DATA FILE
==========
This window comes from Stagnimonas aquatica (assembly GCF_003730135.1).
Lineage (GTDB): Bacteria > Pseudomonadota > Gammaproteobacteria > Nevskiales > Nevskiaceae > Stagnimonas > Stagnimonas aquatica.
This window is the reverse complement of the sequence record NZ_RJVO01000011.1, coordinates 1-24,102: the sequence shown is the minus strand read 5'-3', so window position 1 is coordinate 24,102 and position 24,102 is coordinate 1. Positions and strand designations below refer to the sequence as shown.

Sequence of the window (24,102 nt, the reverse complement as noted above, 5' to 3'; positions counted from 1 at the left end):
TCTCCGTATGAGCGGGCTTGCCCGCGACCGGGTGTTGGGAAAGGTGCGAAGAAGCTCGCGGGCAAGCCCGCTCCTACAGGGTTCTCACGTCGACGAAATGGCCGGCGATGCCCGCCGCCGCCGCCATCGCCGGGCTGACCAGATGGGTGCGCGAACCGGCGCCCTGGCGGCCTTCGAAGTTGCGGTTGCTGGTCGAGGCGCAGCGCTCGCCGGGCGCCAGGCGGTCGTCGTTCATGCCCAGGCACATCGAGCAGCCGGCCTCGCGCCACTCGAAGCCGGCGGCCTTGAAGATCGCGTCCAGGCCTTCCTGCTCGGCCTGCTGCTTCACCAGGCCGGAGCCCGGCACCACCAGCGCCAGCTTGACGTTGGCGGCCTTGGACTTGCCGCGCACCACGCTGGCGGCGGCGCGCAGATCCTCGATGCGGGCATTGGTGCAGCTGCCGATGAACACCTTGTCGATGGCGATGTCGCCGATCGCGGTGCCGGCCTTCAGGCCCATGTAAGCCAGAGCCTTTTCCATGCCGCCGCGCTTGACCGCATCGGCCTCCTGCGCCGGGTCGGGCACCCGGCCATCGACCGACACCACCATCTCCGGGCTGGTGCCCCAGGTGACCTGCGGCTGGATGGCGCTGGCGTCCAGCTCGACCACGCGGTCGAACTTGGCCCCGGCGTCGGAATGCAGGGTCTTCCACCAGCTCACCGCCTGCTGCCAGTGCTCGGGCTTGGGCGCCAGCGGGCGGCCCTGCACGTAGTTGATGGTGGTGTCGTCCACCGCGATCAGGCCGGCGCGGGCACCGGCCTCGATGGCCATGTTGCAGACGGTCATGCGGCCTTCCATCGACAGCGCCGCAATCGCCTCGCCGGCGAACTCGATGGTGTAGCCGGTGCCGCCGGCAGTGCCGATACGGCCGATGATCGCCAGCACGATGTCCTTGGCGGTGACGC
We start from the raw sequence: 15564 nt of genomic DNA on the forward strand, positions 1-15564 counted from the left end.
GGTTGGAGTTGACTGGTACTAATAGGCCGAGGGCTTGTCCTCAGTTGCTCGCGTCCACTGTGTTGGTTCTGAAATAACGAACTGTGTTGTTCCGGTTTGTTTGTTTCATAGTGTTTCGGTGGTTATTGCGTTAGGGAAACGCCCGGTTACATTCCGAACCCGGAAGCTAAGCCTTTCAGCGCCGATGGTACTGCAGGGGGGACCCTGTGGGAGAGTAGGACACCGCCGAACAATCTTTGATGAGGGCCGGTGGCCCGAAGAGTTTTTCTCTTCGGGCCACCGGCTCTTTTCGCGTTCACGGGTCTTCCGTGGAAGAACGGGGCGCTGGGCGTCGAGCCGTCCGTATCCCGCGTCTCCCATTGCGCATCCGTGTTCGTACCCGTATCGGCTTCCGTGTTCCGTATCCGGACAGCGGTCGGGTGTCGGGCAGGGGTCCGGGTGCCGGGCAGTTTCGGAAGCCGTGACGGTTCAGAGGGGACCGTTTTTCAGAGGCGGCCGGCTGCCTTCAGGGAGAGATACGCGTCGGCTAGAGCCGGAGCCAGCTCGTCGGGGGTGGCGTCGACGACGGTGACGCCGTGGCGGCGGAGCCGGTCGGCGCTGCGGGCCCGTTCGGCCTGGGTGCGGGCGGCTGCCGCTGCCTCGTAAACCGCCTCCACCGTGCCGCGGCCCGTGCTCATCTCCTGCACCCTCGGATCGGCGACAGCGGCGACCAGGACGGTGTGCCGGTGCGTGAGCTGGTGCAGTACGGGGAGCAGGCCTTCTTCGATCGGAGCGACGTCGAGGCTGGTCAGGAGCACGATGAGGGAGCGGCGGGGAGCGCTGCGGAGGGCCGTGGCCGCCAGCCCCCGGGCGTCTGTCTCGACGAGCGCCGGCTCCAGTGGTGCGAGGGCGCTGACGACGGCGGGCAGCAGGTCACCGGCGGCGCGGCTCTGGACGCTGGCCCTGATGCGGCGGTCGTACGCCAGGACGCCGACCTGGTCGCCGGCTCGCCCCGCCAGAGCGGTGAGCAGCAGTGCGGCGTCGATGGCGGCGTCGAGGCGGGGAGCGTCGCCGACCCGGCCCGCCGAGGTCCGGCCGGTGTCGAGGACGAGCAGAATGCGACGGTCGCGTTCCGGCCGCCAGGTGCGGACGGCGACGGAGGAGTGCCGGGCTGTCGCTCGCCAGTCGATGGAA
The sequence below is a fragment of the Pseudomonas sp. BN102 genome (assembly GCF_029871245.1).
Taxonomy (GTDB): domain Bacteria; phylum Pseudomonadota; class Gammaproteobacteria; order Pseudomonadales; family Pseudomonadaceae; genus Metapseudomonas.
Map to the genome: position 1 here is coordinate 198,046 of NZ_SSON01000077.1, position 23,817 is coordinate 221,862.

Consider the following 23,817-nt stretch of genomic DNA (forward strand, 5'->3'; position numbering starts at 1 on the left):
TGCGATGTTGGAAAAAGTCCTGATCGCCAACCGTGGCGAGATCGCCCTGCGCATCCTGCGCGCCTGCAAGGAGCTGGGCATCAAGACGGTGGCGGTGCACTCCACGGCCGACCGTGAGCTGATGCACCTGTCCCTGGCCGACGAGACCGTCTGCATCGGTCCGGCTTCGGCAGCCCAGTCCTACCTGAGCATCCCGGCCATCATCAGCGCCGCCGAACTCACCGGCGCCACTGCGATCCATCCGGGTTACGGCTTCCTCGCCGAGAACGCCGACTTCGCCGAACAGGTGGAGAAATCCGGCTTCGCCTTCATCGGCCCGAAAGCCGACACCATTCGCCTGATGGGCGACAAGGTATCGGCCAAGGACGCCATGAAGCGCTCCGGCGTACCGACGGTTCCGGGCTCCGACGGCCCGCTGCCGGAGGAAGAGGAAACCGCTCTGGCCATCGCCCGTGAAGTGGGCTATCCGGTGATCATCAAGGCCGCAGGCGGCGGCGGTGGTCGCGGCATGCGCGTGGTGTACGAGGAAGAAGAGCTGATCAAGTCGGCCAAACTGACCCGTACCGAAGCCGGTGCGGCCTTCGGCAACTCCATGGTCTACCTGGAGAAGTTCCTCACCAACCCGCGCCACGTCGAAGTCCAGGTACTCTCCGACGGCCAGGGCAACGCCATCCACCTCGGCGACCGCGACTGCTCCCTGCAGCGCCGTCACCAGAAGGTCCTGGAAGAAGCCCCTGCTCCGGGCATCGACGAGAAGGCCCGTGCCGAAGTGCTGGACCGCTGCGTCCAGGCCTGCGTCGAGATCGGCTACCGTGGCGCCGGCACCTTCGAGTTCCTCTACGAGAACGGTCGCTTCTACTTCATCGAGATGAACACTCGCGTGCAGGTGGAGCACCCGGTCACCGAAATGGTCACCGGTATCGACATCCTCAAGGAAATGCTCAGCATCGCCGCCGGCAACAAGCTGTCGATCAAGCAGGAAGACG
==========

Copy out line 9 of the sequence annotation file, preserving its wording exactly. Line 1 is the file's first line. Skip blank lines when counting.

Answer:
Taxonomy (GTDB): domain Bacteria; phylum Pseudomonadota; class Gammaproteobacteria; order Pseudomonadales; family Pseudomonadaceae; genus Metapseudomonas.